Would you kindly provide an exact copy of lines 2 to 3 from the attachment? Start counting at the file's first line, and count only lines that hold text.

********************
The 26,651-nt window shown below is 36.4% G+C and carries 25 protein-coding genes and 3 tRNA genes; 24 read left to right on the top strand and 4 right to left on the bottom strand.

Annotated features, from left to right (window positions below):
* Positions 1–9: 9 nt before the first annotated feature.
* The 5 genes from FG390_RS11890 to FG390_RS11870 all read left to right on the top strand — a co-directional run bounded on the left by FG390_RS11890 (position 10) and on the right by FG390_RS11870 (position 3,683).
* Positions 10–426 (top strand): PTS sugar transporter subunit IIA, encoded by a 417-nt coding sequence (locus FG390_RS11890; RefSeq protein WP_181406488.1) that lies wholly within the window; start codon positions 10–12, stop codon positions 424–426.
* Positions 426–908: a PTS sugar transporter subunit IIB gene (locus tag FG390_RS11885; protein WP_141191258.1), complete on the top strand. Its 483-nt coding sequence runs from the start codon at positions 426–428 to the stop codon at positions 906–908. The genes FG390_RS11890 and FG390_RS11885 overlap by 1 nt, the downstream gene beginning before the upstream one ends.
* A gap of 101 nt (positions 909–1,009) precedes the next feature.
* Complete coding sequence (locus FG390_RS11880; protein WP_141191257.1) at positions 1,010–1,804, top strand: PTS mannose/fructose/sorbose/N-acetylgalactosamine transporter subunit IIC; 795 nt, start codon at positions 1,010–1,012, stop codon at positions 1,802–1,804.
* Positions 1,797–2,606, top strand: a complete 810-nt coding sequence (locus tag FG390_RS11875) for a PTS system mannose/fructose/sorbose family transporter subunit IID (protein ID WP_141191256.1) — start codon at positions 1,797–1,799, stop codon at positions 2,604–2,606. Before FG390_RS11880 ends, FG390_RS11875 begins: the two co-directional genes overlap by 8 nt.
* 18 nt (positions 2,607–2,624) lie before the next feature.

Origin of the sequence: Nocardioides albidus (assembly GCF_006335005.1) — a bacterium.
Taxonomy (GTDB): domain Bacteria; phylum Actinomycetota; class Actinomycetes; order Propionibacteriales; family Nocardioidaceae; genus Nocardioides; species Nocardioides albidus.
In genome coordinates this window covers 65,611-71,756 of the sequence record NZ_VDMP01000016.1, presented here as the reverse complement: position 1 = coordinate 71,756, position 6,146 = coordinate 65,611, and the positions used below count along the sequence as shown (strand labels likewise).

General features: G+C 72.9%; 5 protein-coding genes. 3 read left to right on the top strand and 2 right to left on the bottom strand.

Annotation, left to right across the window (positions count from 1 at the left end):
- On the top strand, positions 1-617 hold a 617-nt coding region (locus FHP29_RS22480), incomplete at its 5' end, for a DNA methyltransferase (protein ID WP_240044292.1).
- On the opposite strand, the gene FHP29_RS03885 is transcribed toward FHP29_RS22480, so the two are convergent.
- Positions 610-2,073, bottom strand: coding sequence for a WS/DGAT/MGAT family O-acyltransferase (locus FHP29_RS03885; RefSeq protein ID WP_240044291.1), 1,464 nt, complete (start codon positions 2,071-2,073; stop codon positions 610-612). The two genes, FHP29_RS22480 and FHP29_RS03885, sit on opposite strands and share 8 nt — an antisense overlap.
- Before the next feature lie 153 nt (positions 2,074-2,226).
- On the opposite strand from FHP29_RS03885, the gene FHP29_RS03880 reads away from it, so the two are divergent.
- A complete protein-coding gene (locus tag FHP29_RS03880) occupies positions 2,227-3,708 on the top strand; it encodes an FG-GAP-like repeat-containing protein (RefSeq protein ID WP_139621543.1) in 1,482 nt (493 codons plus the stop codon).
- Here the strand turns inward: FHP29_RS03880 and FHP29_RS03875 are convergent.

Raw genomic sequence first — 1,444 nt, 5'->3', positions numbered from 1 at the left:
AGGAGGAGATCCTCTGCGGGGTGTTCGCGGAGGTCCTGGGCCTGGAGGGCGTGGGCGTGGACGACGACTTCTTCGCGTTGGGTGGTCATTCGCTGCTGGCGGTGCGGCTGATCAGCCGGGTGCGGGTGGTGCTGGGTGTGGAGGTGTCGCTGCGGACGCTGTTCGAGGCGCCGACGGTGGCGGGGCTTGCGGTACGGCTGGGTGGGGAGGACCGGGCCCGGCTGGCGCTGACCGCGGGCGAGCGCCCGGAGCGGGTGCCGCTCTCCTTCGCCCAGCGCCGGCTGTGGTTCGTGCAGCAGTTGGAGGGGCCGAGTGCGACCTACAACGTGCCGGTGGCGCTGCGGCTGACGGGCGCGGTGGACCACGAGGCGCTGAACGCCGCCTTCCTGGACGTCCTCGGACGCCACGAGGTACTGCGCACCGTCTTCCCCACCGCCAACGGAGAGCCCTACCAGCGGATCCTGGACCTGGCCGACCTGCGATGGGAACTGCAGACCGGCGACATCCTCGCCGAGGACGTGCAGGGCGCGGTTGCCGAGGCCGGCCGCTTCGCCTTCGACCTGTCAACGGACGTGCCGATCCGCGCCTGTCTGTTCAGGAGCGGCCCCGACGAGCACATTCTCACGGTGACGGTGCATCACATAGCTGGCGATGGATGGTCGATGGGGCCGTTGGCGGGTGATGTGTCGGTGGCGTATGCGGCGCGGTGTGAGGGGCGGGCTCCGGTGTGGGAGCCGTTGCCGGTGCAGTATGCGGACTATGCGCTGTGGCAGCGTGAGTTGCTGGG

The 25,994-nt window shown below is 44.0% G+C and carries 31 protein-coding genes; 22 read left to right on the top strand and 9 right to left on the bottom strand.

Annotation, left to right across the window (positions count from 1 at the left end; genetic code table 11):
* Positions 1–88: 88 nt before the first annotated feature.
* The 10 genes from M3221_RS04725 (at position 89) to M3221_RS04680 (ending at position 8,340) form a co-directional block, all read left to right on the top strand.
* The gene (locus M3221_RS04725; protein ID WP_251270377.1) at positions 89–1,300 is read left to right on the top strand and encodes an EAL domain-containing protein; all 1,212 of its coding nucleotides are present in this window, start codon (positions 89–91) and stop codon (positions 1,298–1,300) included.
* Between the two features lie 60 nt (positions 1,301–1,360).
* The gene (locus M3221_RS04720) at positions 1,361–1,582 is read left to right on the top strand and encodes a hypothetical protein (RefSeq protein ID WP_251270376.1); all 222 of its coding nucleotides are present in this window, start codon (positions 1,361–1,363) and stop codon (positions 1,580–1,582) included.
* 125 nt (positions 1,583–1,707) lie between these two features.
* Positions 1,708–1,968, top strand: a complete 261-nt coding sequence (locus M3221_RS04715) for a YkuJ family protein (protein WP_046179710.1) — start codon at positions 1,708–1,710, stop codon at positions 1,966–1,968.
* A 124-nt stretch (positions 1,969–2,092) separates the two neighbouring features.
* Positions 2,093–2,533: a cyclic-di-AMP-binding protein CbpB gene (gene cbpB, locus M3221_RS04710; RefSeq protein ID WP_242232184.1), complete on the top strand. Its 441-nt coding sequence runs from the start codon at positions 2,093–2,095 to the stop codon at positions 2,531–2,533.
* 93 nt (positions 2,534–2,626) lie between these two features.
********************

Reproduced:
Annotated features, from left to right (window positions below):
* Positions 1–9: 9 nt before the first annotated feature.